Jennifer Reese
March 19, 2004 AT 05:00 AM EST

Hard Revolution

Current Status
In Season
George Pelecanos
Little, Brown and Company

We gave it a B-

In George Pelecanos’ Washington, D.C., Greeks own the diners, Jews own the grocery stores, Irish cops walk the beat, and real life happens in the street. Women appear primarily at bedtime, politicians never appear at all, and you can tell a lot about a man by the music he favors. Since 1992, Pelecanos has obsessively described this rowdy, multiracial city in 12 hard-boiled, soft-hearted, frequently terrific crime novels. In his early books, Pelecanos wrote mostly about Greeks on both sides of the law. But he has built his last three, exceptionally strong novels around the towering figure of Derek Strange, a middle-aged black private eye who seems to be waging a one-man war against the forces of evil — gun dealers, deadbeat dads — that are tearing apart the town he loves. Now, in Hard Revolution, a heavy-handed prequel set in the 1950s and 1960s, Pelecanos describes Strange’s early family life and short-lived career as a D.C. cop.

The novel begins in 1959, introducing its overabundant cast of characters nine years before the real action begins. The son of hard-working parents, 12-year-old Derek spends his weekends playing stickball with a mixed-race group of kids. One spring day he is brought up short by the sight of a black cop: ”That’s a man right there,” he thinks.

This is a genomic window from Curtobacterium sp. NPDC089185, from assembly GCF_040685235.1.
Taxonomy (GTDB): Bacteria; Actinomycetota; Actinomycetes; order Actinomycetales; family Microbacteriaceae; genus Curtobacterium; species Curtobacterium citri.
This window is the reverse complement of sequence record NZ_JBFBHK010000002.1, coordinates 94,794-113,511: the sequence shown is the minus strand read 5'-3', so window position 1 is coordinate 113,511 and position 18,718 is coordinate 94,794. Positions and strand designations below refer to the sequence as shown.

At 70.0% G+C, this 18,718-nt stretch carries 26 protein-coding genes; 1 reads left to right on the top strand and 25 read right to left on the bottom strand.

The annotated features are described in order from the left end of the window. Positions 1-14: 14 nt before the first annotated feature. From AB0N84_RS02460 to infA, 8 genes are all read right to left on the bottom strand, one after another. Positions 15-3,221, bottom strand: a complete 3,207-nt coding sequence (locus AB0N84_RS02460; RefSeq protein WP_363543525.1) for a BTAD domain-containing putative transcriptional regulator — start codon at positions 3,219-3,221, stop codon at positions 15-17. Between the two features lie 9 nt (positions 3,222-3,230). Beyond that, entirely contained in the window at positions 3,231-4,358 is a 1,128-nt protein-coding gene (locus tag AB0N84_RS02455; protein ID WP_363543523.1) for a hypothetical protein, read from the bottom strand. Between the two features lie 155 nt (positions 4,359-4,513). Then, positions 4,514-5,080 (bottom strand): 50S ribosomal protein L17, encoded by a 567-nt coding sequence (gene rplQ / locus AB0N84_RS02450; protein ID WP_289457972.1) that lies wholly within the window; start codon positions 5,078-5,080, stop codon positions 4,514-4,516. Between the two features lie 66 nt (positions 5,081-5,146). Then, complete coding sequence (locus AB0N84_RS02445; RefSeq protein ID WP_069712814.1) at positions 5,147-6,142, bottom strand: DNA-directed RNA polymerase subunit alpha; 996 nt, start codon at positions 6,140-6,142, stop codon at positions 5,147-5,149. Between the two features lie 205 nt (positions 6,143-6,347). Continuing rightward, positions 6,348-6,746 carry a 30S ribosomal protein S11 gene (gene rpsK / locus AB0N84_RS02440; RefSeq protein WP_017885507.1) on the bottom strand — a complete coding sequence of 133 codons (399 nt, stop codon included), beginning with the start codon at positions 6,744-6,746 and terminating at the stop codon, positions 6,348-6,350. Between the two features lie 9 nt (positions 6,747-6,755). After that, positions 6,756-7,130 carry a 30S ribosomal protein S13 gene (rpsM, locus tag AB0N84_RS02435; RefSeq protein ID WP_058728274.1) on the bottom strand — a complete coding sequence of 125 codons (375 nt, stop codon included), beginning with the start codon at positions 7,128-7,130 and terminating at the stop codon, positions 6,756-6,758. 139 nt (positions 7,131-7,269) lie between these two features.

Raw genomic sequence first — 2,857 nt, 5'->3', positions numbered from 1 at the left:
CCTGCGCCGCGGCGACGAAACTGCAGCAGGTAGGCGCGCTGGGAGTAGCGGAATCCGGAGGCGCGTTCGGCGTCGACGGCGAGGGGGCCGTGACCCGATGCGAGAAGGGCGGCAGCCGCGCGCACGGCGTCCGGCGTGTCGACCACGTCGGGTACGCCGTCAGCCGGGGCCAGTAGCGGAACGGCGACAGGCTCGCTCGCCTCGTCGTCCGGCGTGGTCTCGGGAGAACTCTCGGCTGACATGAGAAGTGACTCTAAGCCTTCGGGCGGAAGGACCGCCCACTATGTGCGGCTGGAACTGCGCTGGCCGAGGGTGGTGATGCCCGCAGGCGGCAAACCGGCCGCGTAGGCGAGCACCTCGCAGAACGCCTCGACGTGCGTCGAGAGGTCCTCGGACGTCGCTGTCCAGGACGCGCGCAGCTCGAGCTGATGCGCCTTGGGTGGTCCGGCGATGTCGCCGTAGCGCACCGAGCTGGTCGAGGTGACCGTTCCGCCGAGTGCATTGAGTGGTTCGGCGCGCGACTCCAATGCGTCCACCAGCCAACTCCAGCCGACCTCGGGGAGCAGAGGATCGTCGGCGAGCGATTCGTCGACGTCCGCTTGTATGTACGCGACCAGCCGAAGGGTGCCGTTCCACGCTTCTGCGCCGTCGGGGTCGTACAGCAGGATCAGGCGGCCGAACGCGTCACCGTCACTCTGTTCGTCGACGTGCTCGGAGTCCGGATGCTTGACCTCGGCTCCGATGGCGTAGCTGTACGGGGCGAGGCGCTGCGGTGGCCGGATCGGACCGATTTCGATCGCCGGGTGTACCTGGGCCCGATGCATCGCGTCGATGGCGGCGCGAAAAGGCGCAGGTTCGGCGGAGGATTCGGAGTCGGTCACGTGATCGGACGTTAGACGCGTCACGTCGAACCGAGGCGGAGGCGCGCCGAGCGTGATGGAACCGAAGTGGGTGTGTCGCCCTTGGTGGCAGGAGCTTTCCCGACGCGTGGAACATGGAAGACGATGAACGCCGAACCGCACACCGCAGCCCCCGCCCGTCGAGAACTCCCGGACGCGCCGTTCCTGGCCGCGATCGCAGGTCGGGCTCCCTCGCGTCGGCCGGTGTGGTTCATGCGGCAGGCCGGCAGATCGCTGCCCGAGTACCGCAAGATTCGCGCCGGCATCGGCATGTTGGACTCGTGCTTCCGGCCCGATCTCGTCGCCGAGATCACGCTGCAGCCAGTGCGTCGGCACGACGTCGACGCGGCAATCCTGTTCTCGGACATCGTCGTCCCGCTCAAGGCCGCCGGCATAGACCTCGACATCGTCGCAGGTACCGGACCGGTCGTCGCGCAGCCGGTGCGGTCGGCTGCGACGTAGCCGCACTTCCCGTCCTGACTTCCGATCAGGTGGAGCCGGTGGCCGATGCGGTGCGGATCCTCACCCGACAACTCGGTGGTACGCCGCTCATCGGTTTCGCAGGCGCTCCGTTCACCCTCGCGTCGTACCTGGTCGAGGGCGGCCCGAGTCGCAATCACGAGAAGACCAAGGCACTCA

The book revolves around the theme of what it means to be a black man in those crucial decades — something even the women worry about. Derek’s mother, who works as a maid, won’t ask for a raise because then she’d outearn her husband. ”A situation like that, it could kill the lion in your man,” she reflects as she folds her white employer’s underclothes.

Meanwhile, Derek’s brother, Dennis, has started running with lowlifes Alvin Jones and Kenneth Willis, who drive around listening to Connie Francis and drinking cheap sherry. Jones has just committed his first casual murder. ”We all headed to a bed of maggots,” he explains. ”I was just helpin’ the boy along.”

In a separate story line, tenuously linked to the Strange family drama, Pelecanos introduces Buzz Stewart and Shorty Hess, thugs who have everything in common with Jones and Willis except skin color. Buzz and Shorty love the Chantels, hate blacks, and aren’t smart enough to see the contradiction. Their 1950s hobbies include petty theft and running ”coloreds” off the sidewalk.

Fast-forward to 1968: Derek, a rookie cop, has a girlfriend and an apartment. Dennis, a full-time pothead, still lives at home and runs around with Jones and Willis, now hardened criminals hoping to recruit Dennis for their next stickup. Buzz and Shorty have also taken their dangerous games to a new low. One night, they run down — and kill — a young black man with Buzz’s Galaxie while listening to Marvin Gaye and Tammi Terrell on the radio.

The various plotlines converge during the D.C. race riots following Martin Luther King Jr.’s assassination — a powerful historic event that dwarfs the tawdry criminal stories Pelecanos has been telling. Fans of Derek Strange may enjoy seeing the world-weary, wised-up PI as an impressionable youth. But newcomers should turn to last year’s ”Soul Circus” or 1996’s ”The Big Blowdown” for a better introduction to what this man can do.

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